By Craig Funston
In my other clever column recently—not the dentist one, the politician one—I lamented the challenges of holding public office. There would be too many daily demands for this boy. Every elected official must be held accountable to his or her constituents, in one way or the other. I think I would disagree too much to be an effective representative.
If I took public office, I would feel constrained to hold that calling with the utmost honour and integrity. I believe I could, but I would likely fall flat on my face by saying the wrong thing at the right time, the right thing at the wrong time—or simply speak from my heart out, not from my teeth out.
You’ve read this column enough times to know I’m quite adept at that.
As you know, and as do millions of Americans now (thanks to the likes of Jon Stewart and other late-night talk-show hosts), there has been a headline-grabbing, gut-wrenching, nerve-wracking, and head-shaking run of antics by some of our eastern elected buffoons.
Whether it’s the mayor of Toronto (Ford), or those three senators from Ottawa (Duffy, Wallin, and Brazeau), Canada most certainly has a black eye for moral incompetence on the international stage. I know the latter three are being stripped of their status because of money issues, but, people, morality is always at the bottom of these things.
As for Rob Ford (I can’t bring myself to say “His Honour”), what an embarrassment! I have no idea what has taken the police so long to get to the bottom of his alleged misdemeanours. They say they have in their possession an indicting video of Mr. Ford smoking crack cocaine, as well as a mindless rant, but have yet to lay charges of some sort. I can guarantee that I could never get away with that.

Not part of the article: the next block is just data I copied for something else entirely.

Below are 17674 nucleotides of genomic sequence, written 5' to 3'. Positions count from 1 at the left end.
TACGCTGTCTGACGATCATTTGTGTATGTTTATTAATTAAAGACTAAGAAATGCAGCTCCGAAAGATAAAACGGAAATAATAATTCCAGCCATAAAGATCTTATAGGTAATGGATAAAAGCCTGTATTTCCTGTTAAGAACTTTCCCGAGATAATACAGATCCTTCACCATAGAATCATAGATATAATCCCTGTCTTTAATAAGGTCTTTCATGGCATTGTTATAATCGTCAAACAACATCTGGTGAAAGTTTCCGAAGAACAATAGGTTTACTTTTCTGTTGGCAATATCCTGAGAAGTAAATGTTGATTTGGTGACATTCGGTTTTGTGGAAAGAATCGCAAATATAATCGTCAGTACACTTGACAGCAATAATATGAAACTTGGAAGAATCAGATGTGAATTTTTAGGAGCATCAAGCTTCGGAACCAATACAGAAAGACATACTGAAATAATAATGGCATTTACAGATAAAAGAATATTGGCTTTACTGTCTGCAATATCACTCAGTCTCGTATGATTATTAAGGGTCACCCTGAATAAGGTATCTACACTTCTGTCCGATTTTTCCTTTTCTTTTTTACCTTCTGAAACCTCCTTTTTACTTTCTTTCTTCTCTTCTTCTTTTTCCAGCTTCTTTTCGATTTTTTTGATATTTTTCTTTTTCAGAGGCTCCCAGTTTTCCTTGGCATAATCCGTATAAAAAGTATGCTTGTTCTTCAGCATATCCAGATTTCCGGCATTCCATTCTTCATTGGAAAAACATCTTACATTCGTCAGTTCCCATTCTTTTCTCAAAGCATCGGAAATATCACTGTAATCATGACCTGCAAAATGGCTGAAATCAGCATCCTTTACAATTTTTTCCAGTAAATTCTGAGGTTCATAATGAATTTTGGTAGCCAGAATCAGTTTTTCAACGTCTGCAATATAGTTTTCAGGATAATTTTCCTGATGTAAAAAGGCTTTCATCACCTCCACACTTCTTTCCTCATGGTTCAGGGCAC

It strikes me as inconsistent that, the higher you are up the proverbial food chain, the slower the wheels of justice turn. “Inconsistent,” of course, is a polite way of saying “double standard.”
I’m trying to follow the complete storyline in both cases. Unfortunately, my primary source is the electronic and radio media, so my information will be a little skewered. You might say that the left is rarely right—pun mercilessly intended.
Between the two parties—mayor and senators—there appear to have been a series of abuses of public offices, money, lifestyles, and trust–then their shameless (and persistent) denials, to boot.
In particular, Ford’s disgusting public shenanigans is just cause for him to resign. No one is perfect, starting with this columnist, but there is an understood protocol for all leaders, a higher standard of behaviour. If Ford wants to get drunk publicly, snort crack cocaine, or drop f-bombs (three allegations levelled at him), that is his business, not mine. However, if he chooses to maintain some sort of honour of the office of North America’s fourth-largest city, that is my business, not his.
And when his antics hit the international stage, he is representing Canada, not just Toronto.
A case in point would be my own profession: Teachers are held to (or at least should be) a high standard, because of their public and influential position. If they violate that honour, they should resign or be fired immediately. I am grateful for school divisions that still have the moxie to carry out said consequences.
Leadership is a strained, difficult calling. I think of parents, foremen, school administrators, employers—even church elders–to name a few spheres. It’s just so crucial to understand the standards of leadership these days. If we are chosen to lead, we should do it in an honourable way.
Beyond a common sense standard, there should be some sort of criteria or expectations for all said leaders to follow. If I had any clout, which I don’t, I would suggest that anyone choosing to lead any any one else should embrace the following guidelines. They’re not mine, but they have worked for centuries. I have summarized and re-phrased them, to make them more readable:
“Any one who leads should be of blameless reputation, a [person] marked by self-control and discretion; a [person] of a disciplined life, as well, they must be neither intemperate nor violent, but gentle; not fond of a fight, and free from the love of money.”
Just wonder if the likes of Ford, Wallin, Duffy, and Brazeau ever read those gems. They’re from the Good Book, and sure make a lot of sense to me.
I think we would all be better off as a nation if we applied such basic principles to ourselves and our leaders.
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